At least 42 killed in Taiwan plane crash
TAIPEI - Barely six months clear of its last aviation accident that claimed over 40 lives in Penghu, Taiwan-based TransAsia Airways suffered another tragedy yesterday as one of its planes crashed into the Keelung River in New Taipei yesterday, with 31 people having lost their lives as of press time.
By yesterday evening, the plane's flight data recorder, or "black box," had been recovered from the river.
With 58 passengers and airline crew onboard, the plane was seen flying low over Taipei early yesterday morning, before clipping a freeway and crashing into the river.
The crash was captured on dashcam videos by passing cars.
Fifteen from the flight who were injured were still being treated at the hospital, another two being a cab driver whose car was in the way of the plane as it went down, as well as his passenger.
The remaining 12 were allegedly still missing.
Among the first group of passengers rushed to the hospital after the crash, two were reported to be without any signs of life before reaching the Cathay General Hospital's Xizhi branch, where the passengers are being treated for their injuries.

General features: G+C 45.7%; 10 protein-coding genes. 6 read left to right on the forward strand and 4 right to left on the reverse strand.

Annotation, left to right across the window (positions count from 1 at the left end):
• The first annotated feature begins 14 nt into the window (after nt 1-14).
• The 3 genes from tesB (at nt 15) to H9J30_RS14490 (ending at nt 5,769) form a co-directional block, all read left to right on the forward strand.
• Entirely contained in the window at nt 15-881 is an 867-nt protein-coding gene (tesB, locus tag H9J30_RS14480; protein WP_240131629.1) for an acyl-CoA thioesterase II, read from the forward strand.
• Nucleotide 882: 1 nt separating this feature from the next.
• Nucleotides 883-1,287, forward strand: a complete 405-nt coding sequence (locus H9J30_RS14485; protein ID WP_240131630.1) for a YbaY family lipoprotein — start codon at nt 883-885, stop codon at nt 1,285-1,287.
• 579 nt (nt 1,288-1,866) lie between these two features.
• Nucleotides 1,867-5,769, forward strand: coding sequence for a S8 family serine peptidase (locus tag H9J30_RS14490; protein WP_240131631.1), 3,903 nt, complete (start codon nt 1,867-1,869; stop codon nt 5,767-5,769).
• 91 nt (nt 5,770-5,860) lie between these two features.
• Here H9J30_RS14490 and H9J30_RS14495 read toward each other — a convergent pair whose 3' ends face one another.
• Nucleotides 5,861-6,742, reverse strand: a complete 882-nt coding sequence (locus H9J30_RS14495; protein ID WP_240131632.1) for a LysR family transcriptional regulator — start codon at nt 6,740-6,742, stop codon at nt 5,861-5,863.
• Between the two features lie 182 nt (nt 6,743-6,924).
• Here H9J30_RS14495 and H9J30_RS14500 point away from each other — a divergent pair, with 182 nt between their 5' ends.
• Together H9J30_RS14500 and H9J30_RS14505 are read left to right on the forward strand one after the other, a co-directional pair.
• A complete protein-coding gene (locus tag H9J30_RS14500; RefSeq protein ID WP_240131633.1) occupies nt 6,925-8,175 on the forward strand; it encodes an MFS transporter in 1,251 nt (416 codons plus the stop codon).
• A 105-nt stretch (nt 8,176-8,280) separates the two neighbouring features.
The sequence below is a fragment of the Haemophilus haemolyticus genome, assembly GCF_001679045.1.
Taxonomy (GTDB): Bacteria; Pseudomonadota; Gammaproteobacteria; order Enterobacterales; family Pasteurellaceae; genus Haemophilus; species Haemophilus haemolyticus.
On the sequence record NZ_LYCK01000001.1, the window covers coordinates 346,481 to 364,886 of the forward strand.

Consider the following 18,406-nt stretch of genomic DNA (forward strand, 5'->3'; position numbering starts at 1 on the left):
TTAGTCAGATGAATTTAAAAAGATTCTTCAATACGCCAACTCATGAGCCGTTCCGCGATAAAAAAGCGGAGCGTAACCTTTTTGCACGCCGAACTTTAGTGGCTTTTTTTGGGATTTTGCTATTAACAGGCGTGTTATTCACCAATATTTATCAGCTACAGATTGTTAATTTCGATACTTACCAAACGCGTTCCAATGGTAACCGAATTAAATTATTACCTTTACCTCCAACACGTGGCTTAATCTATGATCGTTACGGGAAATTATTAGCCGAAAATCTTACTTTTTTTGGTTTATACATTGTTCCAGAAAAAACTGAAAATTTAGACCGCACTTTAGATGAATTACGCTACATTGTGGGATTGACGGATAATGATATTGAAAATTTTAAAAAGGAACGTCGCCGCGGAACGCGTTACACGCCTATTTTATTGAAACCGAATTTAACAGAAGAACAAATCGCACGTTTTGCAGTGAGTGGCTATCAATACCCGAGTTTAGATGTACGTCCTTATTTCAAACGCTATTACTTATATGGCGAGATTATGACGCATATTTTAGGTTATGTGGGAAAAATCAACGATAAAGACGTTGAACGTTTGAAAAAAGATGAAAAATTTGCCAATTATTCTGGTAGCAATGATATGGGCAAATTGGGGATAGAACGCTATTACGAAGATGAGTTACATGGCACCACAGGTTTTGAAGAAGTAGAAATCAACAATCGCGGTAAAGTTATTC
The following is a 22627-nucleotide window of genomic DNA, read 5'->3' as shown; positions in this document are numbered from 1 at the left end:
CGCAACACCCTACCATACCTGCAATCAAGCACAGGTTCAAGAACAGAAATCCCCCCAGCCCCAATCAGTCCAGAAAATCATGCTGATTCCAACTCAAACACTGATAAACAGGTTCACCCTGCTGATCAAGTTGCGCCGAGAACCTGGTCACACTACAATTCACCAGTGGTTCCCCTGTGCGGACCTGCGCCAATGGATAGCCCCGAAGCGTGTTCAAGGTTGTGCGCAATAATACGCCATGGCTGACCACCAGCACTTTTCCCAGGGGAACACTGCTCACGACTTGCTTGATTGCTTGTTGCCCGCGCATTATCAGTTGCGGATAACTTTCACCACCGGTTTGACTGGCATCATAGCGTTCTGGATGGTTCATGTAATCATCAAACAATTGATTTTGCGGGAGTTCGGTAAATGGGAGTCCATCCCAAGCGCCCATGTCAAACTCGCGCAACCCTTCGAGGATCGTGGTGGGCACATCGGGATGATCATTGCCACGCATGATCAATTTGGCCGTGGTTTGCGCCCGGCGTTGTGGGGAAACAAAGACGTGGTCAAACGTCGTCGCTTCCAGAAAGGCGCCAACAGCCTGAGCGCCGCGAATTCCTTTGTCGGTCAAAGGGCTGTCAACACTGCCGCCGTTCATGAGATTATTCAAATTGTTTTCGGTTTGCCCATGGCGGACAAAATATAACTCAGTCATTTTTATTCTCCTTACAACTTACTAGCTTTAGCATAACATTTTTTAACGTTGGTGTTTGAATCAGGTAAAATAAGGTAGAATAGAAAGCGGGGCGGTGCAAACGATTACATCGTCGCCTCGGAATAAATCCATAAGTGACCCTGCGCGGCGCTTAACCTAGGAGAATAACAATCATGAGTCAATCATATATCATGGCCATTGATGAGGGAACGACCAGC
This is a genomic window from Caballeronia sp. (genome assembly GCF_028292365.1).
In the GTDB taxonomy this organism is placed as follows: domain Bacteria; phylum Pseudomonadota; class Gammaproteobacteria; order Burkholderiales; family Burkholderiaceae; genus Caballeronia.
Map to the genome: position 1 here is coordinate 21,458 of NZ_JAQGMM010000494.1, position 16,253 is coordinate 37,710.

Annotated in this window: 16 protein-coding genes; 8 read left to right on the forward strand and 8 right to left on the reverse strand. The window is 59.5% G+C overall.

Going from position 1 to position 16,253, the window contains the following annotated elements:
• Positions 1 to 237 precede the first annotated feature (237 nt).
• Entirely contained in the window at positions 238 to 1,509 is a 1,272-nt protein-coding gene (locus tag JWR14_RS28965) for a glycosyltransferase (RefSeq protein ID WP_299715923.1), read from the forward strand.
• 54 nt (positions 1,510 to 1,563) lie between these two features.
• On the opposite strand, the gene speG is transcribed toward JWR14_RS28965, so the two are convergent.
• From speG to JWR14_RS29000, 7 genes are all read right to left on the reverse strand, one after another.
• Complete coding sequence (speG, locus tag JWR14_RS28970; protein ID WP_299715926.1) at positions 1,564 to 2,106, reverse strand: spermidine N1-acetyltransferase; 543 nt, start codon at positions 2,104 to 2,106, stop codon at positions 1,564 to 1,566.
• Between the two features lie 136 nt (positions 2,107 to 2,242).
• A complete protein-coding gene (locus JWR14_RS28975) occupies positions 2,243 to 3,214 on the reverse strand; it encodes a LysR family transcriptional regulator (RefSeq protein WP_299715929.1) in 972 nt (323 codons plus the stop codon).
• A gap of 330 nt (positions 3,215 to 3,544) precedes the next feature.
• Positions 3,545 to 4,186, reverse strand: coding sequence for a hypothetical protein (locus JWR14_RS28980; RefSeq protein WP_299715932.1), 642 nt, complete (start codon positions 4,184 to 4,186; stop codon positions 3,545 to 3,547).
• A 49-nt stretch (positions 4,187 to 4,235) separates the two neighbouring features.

The two were later pronounced dead after emergency treatment.
The cause of death was determined to be severe head trauma.
The plane, Flight GE235, was headed for Kinmen from Taipei's Songshan International Airport, crashing shortly after takeoff.
The ATR72 model was one of the five that TransAsia had purchased only last April from France.
The specific plane that crashed yesterday had a new engine fitted in Macau when it was being transferred to Taiwan from France due to a faulty engine, said TransAsia.
There were 31 mainland Chinese tourists onboard the plane, with 16 part of a tour group - five families in total - that was visiting Taiwan before Chinese New Year and returning to Xiamen via Kinmen.
Another 10 were local residents of Kinmen.
According to what was alleged to be the last conversation recording in the plane's cockpit, the pilot had called out "Mayday, engine fire out" shortly after the plane took off.
Acting Transportation Minister Chen Jian-yu praised TransAsia Airways for its concern for all its passengers, while Tourism Bureau Director-General David Hsieh stated he is doing his best to assist all mainland Chinese passengers involved in the crash.
Chinese Communist Party General Secretary Xi Jinping voiced his concern for the Chinese tourists, and instructed officials to actively contribute to the rescue mission, while also extending his condolences to the families of the victims.